HTML('<iframe width="425" height="350" frameborder="0" scrolling="no" marginheight="0" marginwidth="0" src=";layer=mapnik"></iframe><br/><small><a href="" target="_blank">View Larger Map</a></small>')  

View Larger Map

I used the Overpass API to download the OpenStreetMap XML for the corresponding bounding box:,37.2571,-121.9060,37.3636

import requests

url = ''  
filename = 'cupertino_california.osm'  

Python's Requests library is pretty awesome for downloading this dataset, but it unfortunately keeps all the data in memory by default. Since we're using a much larger dataset, we overcome this limitation with this modified procedure from this stackoverflow post:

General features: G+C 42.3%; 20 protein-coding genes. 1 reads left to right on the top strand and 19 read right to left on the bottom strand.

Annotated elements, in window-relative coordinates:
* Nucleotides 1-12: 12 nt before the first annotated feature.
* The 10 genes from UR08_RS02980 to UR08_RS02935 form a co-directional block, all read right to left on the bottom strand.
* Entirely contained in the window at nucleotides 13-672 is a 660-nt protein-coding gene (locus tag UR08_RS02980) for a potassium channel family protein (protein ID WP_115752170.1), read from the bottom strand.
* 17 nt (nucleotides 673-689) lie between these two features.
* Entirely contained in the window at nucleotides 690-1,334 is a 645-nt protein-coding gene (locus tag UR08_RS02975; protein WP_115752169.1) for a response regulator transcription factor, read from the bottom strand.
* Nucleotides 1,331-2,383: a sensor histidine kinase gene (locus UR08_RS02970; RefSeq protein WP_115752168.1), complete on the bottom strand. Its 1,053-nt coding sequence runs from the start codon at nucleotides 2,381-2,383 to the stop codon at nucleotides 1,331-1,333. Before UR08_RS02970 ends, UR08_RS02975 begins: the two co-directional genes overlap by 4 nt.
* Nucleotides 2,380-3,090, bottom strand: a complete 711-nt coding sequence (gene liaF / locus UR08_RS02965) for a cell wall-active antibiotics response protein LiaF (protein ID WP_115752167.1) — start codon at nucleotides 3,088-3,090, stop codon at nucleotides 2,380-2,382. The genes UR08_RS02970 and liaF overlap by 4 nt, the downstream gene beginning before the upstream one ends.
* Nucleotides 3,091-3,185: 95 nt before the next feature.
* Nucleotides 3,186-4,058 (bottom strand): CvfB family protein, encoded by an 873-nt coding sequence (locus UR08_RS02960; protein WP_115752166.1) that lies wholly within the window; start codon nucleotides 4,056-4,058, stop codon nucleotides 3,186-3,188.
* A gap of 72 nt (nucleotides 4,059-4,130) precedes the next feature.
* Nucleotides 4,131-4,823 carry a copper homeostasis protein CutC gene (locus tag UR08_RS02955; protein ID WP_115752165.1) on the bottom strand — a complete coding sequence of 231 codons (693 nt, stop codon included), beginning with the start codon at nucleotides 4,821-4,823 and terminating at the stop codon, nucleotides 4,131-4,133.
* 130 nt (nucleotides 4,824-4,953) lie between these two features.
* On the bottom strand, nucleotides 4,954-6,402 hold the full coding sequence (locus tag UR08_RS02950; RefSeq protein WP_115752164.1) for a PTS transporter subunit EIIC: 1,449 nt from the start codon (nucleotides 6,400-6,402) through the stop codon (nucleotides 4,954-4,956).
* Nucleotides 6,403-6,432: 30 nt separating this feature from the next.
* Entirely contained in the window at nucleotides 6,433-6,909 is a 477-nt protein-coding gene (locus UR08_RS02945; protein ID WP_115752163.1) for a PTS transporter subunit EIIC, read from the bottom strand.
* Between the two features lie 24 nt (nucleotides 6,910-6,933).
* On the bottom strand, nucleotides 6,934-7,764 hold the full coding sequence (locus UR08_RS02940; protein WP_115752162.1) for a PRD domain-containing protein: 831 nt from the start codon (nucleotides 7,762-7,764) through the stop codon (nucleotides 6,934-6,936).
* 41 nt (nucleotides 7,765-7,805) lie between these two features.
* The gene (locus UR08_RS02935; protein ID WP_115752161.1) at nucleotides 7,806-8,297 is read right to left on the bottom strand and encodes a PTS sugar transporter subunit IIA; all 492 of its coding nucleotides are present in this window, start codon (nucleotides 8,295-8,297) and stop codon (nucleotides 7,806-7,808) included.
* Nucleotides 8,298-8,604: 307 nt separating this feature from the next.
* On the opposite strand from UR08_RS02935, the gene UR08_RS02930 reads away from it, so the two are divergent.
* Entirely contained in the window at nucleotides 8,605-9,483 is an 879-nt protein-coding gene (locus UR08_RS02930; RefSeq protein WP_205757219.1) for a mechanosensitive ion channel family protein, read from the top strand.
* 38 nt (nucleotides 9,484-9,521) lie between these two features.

def download_file(url, local_filename):  
    # stream = True allows downloading of large files; prevents loading entire file into memory
    r = requests.get(url, stream=True)
    with open(local_filename, 'wb') as f:
        for chunk in r.iter_content(chunk_size=1024):
            if chunk: # filter out keep-alive new chunks

download_file(url, filename)  

Auditing the Data

With the OSM XML file downloaded, lets parse through it with ElementTree and count the number of unique element types. Iterative parsing is utilized since the XML is too large to process in memory.

import xml.etree.ElementTree as ET  
import pprint

tags = {}

for event, elem in ET.iterparse(filename):  
    if elem.tag in tags: tags[elem.tag] += 1
    else:                tags[elem.tag] = 1

{'bounds': 1,
 'member': 6644,
 'meta': 1,
 'nd': 255022,
 'node': 214642,
 'note': 1,
 'osm': 1,
 'relation': 313,
 'tag': 165782,
 'way': 28404}

Here I have built three regular expressions: lower, lower_colon, and problemchars.